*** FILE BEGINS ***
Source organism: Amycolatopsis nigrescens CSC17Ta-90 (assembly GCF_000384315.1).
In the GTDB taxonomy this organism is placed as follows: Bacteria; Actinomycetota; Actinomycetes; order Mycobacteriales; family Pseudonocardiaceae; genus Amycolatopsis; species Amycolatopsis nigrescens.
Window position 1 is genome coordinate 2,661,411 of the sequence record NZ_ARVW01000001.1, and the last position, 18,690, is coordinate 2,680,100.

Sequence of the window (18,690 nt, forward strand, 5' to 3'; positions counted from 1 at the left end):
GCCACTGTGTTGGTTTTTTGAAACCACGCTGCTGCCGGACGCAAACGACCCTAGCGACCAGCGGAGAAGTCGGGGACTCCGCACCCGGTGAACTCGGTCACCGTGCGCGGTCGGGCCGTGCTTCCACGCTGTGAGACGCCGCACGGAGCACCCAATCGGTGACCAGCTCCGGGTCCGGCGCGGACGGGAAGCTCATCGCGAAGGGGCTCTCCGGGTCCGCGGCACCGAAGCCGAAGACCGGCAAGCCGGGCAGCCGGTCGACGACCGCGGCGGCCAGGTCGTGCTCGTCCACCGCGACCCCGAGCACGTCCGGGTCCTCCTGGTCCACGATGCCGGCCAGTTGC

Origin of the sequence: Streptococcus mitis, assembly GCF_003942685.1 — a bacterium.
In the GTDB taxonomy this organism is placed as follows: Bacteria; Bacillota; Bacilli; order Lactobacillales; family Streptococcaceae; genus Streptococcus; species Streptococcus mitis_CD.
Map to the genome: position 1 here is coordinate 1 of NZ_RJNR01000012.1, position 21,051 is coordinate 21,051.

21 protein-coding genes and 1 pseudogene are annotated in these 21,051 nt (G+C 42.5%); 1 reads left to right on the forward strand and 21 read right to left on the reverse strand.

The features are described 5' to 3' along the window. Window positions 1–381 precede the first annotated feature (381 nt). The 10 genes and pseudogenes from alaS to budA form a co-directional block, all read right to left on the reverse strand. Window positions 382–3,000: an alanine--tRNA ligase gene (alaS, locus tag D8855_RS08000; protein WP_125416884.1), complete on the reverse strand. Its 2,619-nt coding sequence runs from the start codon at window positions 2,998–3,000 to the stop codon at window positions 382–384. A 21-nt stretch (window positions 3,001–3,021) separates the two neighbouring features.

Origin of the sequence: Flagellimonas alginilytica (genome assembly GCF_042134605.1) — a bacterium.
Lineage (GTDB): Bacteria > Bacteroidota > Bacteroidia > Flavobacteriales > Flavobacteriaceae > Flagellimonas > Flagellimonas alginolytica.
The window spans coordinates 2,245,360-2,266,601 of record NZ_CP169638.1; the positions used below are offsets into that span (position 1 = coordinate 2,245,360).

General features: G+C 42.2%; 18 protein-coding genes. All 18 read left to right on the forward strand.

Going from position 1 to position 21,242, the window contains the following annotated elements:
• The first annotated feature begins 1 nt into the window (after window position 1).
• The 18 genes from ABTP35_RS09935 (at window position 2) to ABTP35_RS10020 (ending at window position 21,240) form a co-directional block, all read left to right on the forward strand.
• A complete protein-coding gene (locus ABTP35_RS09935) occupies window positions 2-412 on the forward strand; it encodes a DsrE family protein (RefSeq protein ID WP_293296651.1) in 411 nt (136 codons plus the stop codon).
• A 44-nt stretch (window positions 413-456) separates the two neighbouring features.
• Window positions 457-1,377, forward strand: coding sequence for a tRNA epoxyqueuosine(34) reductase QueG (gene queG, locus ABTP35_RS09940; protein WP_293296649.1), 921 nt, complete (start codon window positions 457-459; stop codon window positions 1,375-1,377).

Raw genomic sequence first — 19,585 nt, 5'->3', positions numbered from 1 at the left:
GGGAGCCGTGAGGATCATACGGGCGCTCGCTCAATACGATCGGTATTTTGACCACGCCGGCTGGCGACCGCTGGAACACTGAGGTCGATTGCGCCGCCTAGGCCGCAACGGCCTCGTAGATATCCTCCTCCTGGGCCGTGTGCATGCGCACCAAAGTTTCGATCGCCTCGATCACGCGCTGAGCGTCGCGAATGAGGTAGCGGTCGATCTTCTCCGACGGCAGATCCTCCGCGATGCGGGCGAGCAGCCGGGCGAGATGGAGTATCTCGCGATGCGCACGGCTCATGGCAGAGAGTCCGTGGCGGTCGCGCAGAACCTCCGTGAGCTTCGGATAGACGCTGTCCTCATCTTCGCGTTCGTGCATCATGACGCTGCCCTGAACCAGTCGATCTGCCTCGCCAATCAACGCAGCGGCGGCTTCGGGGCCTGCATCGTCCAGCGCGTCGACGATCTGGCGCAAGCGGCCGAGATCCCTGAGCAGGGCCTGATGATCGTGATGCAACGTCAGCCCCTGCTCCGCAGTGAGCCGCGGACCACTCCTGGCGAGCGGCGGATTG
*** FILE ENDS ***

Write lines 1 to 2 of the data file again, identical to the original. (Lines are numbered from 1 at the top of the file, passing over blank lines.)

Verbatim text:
Source organism: Amycolatopsis nigrescens CSC17Ta-90 (assembly GCF_000384315.1).
In the GTDB taxonomy this organism is placed as follows: Bacteria; Actinomycetota; Actinomycetes; order Mycobacteriales; family Pseudonocardiaceae; genus Amycolatopsis; species Amycolatopsis nigrescens.